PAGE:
Prior to 2011, when an old building was torn down in Milwaukee, chances are you would find Pieter Godfrey there. Pieter salvaged many of the building materials which would have otherwise been chopped up and sent to a landfill. His property on the east side just south of the Riverside Park is now owned by the Urban Ecology Center, and much of his land was also donated for the Centennial Arboretum. For all of the good things Pieter did for Milwaukee and the environment, the gap in architectural salvage that was left when he passed has yet to be filled.
As Pieter was, and as most architects are, I am not only interested in the environment, but I am fascinated by old buildings and how they were constructed. The highly skilled labor and quality of raw materials just do not exist in modern construction (although arguably they have been replaced by intelligent materials and modern manufacturing processes). Historic buildings are irreplaceable, and by no means am I am advocate for demolition or even for removing original materials. However, when demolition is necessary, I’m the first advocate for saving materials for reuse.
When I learned that the ballroom flooring at Turner Hall was being replaced, I was immediately interested. I know that floor well – over the past 10 years I’ve spilled plenty of beer on it at some of the best shows I’ve seen. I contacted the owner and the contractor, to find that the floor was not salvageable – at least, not as flooring. The tongue and groove boards had been sanded and refinished so many times that it the tongues were left exposed in many areas. In addition – and I’m sure you may have noticed it as well – the floor at Turner Hall is anything but level. (133 years of differential settlement on a veritable wetland will do that to a building) As a result, wide gaps between the boards were filled with stale beer and grime.
Not knowing exactly what I would find, I asked to be able to dig through the pile of wood to take anything that was salvageable, and they agreed to let me. I brought along two friends – fellow designers who run an interiors and furniture company, WILO Design, who brought their 20-foot trailer. In the five hours of sorting through piles, we took everything we could, knowing that what we left would go to the landfill. They weren’t kidding about how many times it had been refinished. Of the original ¾-inch thick maple, many of the boards were less than ½-inch thick.
Nonetheless, this is hard maple harvested in 1880s, likely by immigrants to Wisconsin. It was cut and side matched (tongue and grooved) at a water or steam powered mill. It was brought to Milwaukee on train cars and brought to the site on carts pulled by horses. It was pounded by hand with thousands of square nails. It saw banquets and balls and spectacular events filled with bearded German gymnasts. It survived two fires, in 1933 and 1941. It was lonely for nearly 60 years as the ballroom stood vacant. Then the ballroom was rediscovered, reopened in 2000, and has been witness to hundreds of musicians and weddings and dinners nearly every night of the week for the past 15 years.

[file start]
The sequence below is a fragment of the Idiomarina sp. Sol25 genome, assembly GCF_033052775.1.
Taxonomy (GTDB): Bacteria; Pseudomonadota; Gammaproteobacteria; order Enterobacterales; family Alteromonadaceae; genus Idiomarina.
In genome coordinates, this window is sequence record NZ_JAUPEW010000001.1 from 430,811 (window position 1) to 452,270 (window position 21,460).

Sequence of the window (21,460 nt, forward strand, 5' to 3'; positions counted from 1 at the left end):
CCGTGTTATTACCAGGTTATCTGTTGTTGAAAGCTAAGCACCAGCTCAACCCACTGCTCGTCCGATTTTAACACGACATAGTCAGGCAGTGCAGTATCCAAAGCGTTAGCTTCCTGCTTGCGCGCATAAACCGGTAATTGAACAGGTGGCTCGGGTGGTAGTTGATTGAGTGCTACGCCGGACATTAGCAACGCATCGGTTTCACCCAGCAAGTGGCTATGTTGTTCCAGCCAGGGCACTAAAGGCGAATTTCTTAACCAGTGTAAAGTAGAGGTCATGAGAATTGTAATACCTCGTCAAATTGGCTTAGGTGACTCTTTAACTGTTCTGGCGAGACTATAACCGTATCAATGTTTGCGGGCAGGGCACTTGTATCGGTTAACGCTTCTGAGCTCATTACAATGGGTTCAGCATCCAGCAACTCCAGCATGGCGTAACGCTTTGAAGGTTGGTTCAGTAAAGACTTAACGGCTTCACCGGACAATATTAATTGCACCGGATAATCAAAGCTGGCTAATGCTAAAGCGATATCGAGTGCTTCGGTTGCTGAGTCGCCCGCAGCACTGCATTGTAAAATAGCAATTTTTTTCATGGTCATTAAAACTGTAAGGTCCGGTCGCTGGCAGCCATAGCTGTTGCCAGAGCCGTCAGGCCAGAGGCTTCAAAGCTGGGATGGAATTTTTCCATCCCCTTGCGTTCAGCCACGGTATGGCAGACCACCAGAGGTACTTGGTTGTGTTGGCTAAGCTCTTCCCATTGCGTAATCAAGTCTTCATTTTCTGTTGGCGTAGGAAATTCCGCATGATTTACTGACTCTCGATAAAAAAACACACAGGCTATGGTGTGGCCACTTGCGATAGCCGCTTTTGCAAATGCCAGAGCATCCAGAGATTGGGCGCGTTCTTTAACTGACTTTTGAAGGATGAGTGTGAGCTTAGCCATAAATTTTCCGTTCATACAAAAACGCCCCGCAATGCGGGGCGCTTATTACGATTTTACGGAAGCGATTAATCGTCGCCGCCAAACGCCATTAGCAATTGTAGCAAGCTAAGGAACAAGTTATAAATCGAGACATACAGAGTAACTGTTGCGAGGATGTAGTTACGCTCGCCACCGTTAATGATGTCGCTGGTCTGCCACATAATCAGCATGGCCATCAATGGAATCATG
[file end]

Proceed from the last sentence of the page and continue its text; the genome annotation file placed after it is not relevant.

And now that same flooring is going to clad a wall of my house. That sounds really strange to me now, and almost a little sad. This idea of down-cycling (or up-cycling, depending on your view) of a material isn’t a new one. Walk into most hip restaurants on the East Side and Bay View and chances are you’ll see reclaimed wood used for furniture, wall cladding or ceilings. The character and the spirit of the material are still present – they become artifacts, they create an ambience of environmental consciousness, and they are just really interesting.
This particular flooring just happens to have a story that everyone can relate to. If you live in Milwaukee, chances are you have an awesome memory from the Turner Hall Ballroom. Two of my good friends got married there a few years back, and I remember emphatically dancing to "Macho Man," alone, on that dance floor. (you know who you are, it was your fault for having an open bar, and you can expect your Turner Hall wood picture frames shortly).
I have nearly 40 man hours into this project already: moving it, sorting it, removing the nails, cutting off the tongue and groove on a table saw (with quite a bit of help from my dad, Keith Stachowiak, Sr., I might add).
I’ll admit that salvaging materials is not easy, nor do I really understand how it works financially. If I didn’t do this myself, this would be the most expensive wall cladding ever.
Pieter Godfrey probably would have salvaged this floor. In his absence, I like to think that he would be happy that there are still people who appreciate the integrity of old materials and don’t want to see them landfilled. I would like to think he would approve of my wall. I look forward to visitors at my house inquiring about the flattened gum that I refused to remove from one of the boards: "Well let me tell you a story…".